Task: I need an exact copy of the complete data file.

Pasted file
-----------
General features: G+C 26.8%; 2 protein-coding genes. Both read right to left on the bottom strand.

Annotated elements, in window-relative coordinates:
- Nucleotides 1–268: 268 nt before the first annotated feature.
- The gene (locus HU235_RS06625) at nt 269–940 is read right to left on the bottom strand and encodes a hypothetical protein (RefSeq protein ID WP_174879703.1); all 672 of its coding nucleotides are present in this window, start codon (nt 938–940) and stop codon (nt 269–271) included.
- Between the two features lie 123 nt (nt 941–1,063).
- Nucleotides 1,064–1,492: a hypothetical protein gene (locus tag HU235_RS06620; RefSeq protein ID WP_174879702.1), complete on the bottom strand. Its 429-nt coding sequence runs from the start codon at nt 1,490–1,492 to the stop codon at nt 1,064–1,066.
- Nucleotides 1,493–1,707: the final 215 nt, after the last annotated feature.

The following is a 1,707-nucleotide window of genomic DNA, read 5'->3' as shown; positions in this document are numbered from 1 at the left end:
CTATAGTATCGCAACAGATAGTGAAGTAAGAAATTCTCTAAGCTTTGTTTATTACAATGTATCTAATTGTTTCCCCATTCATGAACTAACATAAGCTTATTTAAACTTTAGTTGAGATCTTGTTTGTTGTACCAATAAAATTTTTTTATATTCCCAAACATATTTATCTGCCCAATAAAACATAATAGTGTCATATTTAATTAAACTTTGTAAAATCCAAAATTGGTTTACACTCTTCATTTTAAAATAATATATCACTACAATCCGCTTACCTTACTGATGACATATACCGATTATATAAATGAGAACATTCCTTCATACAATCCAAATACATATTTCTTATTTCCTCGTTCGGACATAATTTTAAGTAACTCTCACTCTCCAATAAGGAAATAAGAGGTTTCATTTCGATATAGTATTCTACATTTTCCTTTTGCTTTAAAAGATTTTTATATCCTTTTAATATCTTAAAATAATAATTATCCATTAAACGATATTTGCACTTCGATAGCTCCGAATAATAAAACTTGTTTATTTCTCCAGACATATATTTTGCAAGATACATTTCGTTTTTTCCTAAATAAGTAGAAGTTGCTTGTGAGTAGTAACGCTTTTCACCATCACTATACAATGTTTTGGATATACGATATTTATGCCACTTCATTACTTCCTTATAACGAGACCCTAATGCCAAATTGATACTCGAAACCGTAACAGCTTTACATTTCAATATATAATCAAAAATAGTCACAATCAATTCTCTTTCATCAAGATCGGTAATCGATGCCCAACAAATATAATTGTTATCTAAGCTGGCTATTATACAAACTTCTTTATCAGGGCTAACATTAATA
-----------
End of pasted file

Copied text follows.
General features: G+C 26.8%; 2 protein-coding genes. Both read right to left on the bottom strand.

Annotated elements, in window-relative coordinates:
- Nucleotides 1–268: 268 nt before the first annotated feature.
- The gene (locus HU235_RS06625) at nt 269–940 is read right to left on the bottom strand and encodes a hypothetical protein (RefSeq protein ID WP_174879703.1); all 672 of its coding nucleotides are present in this window, start codon (nt 938–940) and stop codon (nt 269–271) included.
- Between the two features lie 123 nt (nt 941–1,063).
- Nucleotides 1,064–1,492: a hypothetical protein gene (locus tag HU235_RS06620; RefSeq protein ID WP_174879702.1), complete on the bottom strand. Its 429-nt coding sequence runs from the start codon at nt 1,490–1,492 to the stop codon at nt 1,064–1,066.
- Nucleotides 1,493–1,707: the final 215 nt, after the last annotated feature.

The following is a 1,707-nucleotide window of genomic DNA, read 5'->3' as shown; positions in this document are numbered from 1 at the left end:
CTATAGTATCGCAACAGATAGTGAAGTAAGAAATTCTCTAAGCTTTGTTTATTACAATGTATCTAATTGTTTCCCCATTCATGAACTAACATAAGCTTATTTAAACTTTAGTTGAGATCTTGTTTGTTGTACCAATAAAATTTTTTTATATTCCCAAACATATTTATCTGCCCAATAAAACATAATAGTGTCATATTTAATTAAACTTTGTAAAATCCAAAATTGGTTTACACTCTTCATTTTAAAATAATATATCACTACAATCCGCTTACCTTACTGATGACATATACCGATTATATAAATGAGAACATTCCTTCATACAATCCAAATACATATTTCTTATTTCCTCGTTCGGACATAATTTTAAGTAACTCTCACTCTCCAATAAGGAAATAAGAGGTTTCATTTCGATATAGTATTCTACATTTTCCTTTTGCTTTAAAAGATTTTTATATCCTTTTAATATCTTAAAATAATAATTATCCATTAAACGATATTTGCACTTCGATAGCTCCGAATAATAAAACTTGTTTATTTCTCCAGACATATATTTTGCAAGATACATTTCGTTTTTTCCTAAATAAGTAGAAGTTGCTTGTGAGTAGTAACGCTTTTCACCATCACTATACAATGTTTTGGATATACGATATTTATGCCACTTCATTACTTCCTTATAACGAGACCCTAATGCCAAATTGATACTCGAAACCGTAACAGCTTTACATTTCAATATATAATCAAAAATAGTCACAATCAATTCTCTTTCATCAAGATCGGTAATCGATGCCCAACAAATATAATTGTTATCTAAGCTGGCTATTATACAAACTTCTTTATCAGGGCTAACATTAATA